What is the impact of infrastructural investments in roads, electricity and irrigation on agricultural productivity? (systematic review)

Infrastructural services including roads, electricity, telecommunications and irrigation, are all considered to be of major importance in stimulating agricultural investment and growth. However, their existence is still very limited in most rural areas of many developing countries. Whilst there exist much information in the scientific and grey literature on the issues relating to infrastructural impacts on agricultural development, there is no recent, objective, and independent review of the available evidence. The research question for this systematic review was therefore to assess “What is the impact of infrastructural investments in roads, electricity and irrigation on agricultural productivity?” This systematic review summarises the research objectives, approaches and methods, including the search criteria, data sources, search and extraction strategies, data synthesis, analysis and interpretation. The systematic review principally focussed on four main areas (i) road infrastructure (incorporating road networks and transport vehicles) and its impact on farmer access to agricultural markets; (ii) rural electricity supplies (consumption and expenditure) and its impact on agricultural productivity (irrigation, storage, cooling/refrigeration), product price, labour wages and rural GDP; (iii) telecommunications (telephones and internet) and its impact on crop prices, response to market demands, feed and fertilizer supply and costs, and (iv) irrigation infrastructure (incorporating water storage capacity per unit area, access to water and expansion of irrigated areas) and its impact on crop diversity, crop productivity (yield), crop prices, labour costs, rural consumption and returns of irrigation investment to the rural community and poverty reduction. Following definition of suitable search terms and study inclusion/exclusion criteria, a detailed search of available evidence was completed using a range of scientific bibliographic sources and internet websites. In total, 934 articles were identified, and then screened by title and abstract to provide a final listing of 155 articles and reports. These were imported into Refworks and analysed. Data were presented on the basis of a narrative synthesis but supported by quantitative analysis, based on an aggregation of reported observations and using simple impact assessment classification (positive impact, neutral impact and negative impact). An attempt was made to undertake some meta-analysis based on 307 observations, but this was not possible given the wide range of units reported in the literature, even within a particular impact indicator, and the impact of various ‘effect modifiers’. A narrative synthesis by infrastructural impact was therefore completed first, with evidence aggregated by country, where possible. Tables summarising the reported effects on agricultural productivity were produced for a range of productivity/output indicators. Next, a quantitative analysis using the 307 ‘observations’ was completed. From the evidence, it was apparent that a wide range of indicators had been used to assess the impact of investment in rural infrastructure on agricultural productivity. These were categorised into 9 main classes (i) agricultural productivity (measures of crop yield and output per unit area), (ii) consumption (measures of rural consumption and expenditure), (iii) GDP (measures of changes in total or rural GDP), (iv) income (measures of rural income, crop revenues and gross margins), (v) inputs (measures prices, demand, use and supply of agricultural inputs including seeds, fertilisers, fuel, labour and high yielding varieties (HYVs)), (vi) labour (measures of rural employment and wages), (vii) poverty (measures of the number of people in poverty, (viii) prices (measures of process of agricultural outputs) and (ix) production (measures of the quantity of production of crops and livestock). For road infrastructure, most evidence (37% observations) related to this investment, with the majority of reported impacts on agricultural productivity being positive, particularly in relation to GDP gains and poverty reduction. For electricity infrastructure, there was limited evidence (16% observations) but again positive, especially for poverty reduction. For telecommunication infrastructure, there was very limited evidence (6% observations) but the majority were positive. The impacts for this area are most likely to be mixed in with other forms of infrastructural investment. Finally, for irrigation infrastructure, a third of all evidence related to this aspect, with the majority of impacts on agricultural productivity being positive, especially in relation to income and poverty reduction. The SR also identified some important gaps in knowledge on the direct impacts of investment in electricity and telecommunications infrastructure on agricultural productivity, and a number of methodological limitations due to ‘effect modifiers’. This may not be surprising given that these types of investment are difficult to examine in isolation. Finally, the review has generated significant new aggregated data on infrastructural impacts on agricultural productivity which should be of broad international relevance to those engaged in assessments of agricultural and rural development.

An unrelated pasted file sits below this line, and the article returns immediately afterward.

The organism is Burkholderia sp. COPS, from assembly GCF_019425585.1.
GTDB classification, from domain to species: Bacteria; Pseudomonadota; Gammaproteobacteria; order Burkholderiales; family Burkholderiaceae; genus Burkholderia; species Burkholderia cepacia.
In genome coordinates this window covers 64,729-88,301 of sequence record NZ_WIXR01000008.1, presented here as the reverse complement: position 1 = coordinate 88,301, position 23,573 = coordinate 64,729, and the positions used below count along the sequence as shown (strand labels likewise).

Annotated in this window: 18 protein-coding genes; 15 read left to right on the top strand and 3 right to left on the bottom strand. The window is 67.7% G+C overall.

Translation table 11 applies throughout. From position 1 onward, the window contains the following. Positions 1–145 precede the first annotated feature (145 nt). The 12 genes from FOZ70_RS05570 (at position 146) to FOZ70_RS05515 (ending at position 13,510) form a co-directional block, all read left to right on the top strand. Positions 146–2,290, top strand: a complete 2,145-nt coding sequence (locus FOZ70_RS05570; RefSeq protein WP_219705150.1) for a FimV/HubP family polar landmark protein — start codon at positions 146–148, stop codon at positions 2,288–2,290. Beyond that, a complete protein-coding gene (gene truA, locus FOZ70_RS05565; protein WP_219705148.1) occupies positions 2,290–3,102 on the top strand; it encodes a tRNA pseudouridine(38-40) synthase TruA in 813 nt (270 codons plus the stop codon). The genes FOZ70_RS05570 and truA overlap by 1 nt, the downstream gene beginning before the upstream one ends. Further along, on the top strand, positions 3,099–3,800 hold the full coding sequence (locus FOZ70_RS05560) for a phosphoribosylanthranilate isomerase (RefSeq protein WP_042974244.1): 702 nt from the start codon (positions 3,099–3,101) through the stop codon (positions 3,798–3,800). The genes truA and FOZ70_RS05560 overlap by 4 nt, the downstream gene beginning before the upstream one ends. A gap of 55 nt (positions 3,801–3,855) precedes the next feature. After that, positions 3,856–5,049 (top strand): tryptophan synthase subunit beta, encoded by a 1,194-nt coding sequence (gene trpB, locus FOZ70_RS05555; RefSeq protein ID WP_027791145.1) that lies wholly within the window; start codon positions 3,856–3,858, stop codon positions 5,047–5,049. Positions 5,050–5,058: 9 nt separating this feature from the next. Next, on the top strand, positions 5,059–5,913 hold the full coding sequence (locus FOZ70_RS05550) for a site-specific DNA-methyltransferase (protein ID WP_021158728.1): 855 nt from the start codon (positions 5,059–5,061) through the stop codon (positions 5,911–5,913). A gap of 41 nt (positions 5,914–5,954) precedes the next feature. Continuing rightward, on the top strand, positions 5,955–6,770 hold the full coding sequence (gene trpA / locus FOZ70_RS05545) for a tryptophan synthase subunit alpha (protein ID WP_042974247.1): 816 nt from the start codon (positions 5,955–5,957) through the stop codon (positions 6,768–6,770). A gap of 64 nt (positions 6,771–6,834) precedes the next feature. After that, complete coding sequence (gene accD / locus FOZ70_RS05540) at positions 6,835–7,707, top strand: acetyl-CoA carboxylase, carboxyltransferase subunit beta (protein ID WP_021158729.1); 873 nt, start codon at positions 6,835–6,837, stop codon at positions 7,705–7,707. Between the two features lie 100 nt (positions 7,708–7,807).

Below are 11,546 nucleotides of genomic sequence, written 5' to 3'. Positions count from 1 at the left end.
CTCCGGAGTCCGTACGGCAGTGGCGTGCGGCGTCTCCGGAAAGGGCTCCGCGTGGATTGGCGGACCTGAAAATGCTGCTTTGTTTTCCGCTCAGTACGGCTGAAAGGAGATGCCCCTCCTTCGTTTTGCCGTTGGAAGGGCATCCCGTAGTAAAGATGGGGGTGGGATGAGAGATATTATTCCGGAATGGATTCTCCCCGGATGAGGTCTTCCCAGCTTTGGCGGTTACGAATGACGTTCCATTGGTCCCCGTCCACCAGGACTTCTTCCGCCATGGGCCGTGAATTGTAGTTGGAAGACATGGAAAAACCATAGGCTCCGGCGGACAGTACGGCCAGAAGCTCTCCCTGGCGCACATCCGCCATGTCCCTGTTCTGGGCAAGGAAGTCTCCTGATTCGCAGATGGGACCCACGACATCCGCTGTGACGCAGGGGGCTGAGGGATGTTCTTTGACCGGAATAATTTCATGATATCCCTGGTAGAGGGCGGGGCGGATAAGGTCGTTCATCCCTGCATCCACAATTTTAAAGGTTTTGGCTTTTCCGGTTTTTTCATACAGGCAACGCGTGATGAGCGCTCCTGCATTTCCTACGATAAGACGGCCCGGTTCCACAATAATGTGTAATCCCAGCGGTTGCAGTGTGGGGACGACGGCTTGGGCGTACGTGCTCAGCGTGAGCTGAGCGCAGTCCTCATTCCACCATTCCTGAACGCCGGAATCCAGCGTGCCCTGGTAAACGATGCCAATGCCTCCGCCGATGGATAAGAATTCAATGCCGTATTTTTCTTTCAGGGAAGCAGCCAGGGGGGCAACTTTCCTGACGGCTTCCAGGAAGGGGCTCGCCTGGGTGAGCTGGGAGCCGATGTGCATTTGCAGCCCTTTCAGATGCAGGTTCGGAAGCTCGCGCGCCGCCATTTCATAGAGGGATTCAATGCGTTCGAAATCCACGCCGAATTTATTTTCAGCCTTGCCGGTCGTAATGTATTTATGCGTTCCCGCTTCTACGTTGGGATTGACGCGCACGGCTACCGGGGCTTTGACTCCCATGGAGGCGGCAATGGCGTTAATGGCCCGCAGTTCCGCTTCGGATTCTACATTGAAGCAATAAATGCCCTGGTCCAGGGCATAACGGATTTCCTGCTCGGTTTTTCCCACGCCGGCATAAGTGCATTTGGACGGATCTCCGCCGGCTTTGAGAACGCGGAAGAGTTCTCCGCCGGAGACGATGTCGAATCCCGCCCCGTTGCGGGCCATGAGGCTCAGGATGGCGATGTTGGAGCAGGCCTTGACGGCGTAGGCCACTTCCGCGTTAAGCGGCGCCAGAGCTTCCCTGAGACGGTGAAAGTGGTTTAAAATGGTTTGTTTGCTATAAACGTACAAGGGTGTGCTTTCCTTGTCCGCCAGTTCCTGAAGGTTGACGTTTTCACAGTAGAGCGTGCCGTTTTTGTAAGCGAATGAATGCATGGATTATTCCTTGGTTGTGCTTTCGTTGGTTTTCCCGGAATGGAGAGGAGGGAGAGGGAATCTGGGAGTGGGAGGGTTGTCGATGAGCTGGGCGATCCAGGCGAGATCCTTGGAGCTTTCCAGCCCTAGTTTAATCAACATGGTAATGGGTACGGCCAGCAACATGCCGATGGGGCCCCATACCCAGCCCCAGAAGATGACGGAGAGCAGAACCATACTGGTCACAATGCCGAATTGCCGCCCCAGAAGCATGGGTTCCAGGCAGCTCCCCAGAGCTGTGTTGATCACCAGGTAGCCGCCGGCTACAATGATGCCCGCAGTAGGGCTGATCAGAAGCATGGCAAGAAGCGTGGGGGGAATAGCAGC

rural; infrastructure; roads, transport; electricity; irrigation; agriculture; productivity; crop; yield

As in all systematic reviews, one of the most important aspects is formulating the primary question, which itself is inevitably a compromise between taking a holistic approach, involving a large number of variables and relevant studies, and a reductionist approach that limits the review’s relevance, utility, and value. It is proposed that this systematic review principally focuses on three main areas:

  1. Rural road infrastructure (incorporating road networks and transport vehicles) and its impact on farmer access to agricultural markets. In this context, the whole transport network is critical – feeder road projects are often linked into poorly maintained and degraded secondary/primary roads and their agricultural impact can diminish as a result;
  2. Electricity (supply) and its impact on agricultural crop storage, processing, cooling / refrigeration;
  3. Irrigation infrastructure (water storage, access to water, irrigation distribution and application equipment) and its impact on the crop diversity, yield, quality and resilience to drought.